Elk Bugling - A Weekend Wildlife Getaway



Hear the Elks bugle in the Rocky Mountains

We have a lot of elk here in Colorado, and fall marks the peak of the elk rut, or mating season. Why would you want to witness this spectacle, though?   To hear the bull elks’ distinctive bugle, of course!   It’s a fascinating display, but it’s also the perfect time to visit the places that these elk call home in all of their autumnal glory. And, the Rocky Mountains are the place to be if you want to experience this event. Besides, the leaves will be at their peak color point, which is a spectacle worth seeing on it’s own.   Are you ready to find the elk? Here are the best spots to visit to hear elk bugling. Keep in mind that evenings generally present the best opportunities to hear bugling.  

What is elk bugling?

If you want to get the most out of witnessing elk in their natural habitat, it’s best to know a bit about what they’re doing and why.   In the summer months male and female elk remain in separate herds. When they come down from the higher elevations in fall, they meet in the meadows of Rocky Mountain National Park to mate, and that’s when the bugling begins. The noise attracts females while warning other males to steer clear.  

Elk bugling in Estes Park

It’s no surprise that the most popular gateway to Rocky Mountain National Park is a great spot to watch elk in their natural habitat. Every year, Estes Park hosts Elk Fest, a special celebration that encompasses far more than elk bugling. In 2016, Elk Fest will take place on October 1 and 2.   Naturally, you can hear the “haunting call of the bull elk” that starts with, “deep, resonant tones that rise rapidly to a high-pitched squeal before dropping to a series of grunts.”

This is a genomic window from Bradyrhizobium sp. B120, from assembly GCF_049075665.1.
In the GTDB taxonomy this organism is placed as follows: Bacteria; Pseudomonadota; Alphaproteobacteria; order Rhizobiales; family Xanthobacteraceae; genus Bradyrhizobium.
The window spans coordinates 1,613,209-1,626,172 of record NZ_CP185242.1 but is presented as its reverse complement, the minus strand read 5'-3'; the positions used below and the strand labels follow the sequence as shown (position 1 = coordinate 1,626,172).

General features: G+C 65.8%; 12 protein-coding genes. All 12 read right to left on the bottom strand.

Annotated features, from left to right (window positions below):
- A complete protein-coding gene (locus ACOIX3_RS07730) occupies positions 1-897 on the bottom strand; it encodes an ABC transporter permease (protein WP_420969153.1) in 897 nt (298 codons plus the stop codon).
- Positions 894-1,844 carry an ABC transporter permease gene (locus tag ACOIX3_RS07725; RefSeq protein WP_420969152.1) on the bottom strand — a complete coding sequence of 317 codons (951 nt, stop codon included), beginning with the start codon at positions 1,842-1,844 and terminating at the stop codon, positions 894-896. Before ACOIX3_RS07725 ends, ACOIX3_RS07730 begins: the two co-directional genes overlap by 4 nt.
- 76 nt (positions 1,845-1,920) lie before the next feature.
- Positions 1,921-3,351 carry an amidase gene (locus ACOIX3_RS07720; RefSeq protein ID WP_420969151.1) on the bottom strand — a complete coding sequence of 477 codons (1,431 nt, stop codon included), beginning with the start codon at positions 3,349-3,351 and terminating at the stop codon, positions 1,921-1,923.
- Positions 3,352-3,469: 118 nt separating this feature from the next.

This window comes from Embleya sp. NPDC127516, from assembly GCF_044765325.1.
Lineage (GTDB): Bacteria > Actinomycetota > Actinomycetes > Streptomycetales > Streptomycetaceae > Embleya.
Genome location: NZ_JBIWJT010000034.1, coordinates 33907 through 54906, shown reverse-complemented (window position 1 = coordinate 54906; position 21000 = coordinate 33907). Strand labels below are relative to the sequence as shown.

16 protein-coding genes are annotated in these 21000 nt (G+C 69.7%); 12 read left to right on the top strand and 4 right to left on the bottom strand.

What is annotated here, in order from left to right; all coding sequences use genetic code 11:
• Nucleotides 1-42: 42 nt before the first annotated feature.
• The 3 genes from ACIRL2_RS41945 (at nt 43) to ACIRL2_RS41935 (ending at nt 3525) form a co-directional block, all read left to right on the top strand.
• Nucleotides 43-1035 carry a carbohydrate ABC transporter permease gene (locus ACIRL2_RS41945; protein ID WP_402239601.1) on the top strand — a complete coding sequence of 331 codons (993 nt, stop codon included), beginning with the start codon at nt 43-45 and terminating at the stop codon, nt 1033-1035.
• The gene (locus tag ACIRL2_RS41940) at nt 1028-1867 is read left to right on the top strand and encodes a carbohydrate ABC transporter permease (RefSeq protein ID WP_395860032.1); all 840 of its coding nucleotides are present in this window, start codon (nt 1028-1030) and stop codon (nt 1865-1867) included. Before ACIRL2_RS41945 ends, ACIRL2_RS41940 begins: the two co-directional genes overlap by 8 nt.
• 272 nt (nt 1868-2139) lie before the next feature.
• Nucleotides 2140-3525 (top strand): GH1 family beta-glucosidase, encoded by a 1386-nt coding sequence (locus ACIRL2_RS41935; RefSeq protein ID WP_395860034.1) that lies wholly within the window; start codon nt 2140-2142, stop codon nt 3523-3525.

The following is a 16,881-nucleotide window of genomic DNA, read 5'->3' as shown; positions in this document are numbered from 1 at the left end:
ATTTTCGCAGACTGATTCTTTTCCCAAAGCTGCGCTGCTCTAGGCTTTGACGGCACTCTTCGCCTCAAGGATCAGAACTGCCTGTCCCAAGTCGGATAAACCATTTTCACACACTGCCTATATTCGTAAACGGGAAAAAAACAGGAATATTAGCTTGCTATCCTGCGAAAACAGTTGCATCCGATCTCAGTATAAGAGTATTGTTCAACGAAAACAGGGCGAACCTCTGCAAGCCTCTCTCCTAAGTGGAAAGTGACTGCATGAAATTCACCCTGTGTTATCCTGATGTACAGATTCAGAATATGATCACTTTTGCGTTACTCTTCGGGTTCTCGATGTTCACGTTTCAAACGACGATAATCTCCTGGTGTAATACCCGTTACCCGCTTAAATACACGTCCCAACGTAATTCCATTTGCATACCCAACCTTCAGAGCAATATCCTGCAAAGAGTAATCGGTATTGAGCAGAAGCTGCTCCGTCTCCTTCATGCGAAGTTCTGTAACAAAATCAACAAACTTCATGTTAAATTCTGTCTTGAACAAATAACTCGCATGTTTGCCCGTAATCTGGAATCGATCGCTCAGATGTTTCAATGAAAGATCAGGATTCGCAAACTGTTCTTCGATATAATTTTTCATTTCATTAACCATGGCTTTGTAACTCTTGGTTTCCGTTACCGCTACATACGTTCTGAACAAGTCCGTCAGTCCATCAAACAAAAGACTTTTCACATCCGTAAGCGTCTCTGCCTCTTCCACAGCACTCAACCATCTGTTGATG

If that’s not enough, Elk Fest also includes elk bugling contests, an archery range, elk seminars, elk-inspired arts and crafts, life music, and even a 5k race.   You don’t have to attend Elk Fest to hear the elk bugle, though. Any large meadow or open space is a contender for elk gatherings. The town’s golf courses, Stanley Park, and even the front lawn of the Stanley Hotel often have plenty of elk hanging around.   The YMCA of the Rockies is another great spot that doesn’t require entering Rocky Mountain National Park.  

Elk bugling in Rocky Mountain National Park

If you’re keen on heading into the national park, you’ll be able to see an equally impressive display. Meadows and other large open spaces are prime viewing spots for elk, but you can also check out these well-known spots:  

Elk watching safety tips

Remember, you don’t want to disturb the elk. When you’re viewing wildlife, stay on the road and out of the meadows. When you park, always turn your car off, including the lights — this will maximize your chances of seeing elk, and not scaring them away.   Don’t get too close, either. Bringing binoculars is a great idea, and ensures that you’ll be able to see what’s happening while keeping a safe distance.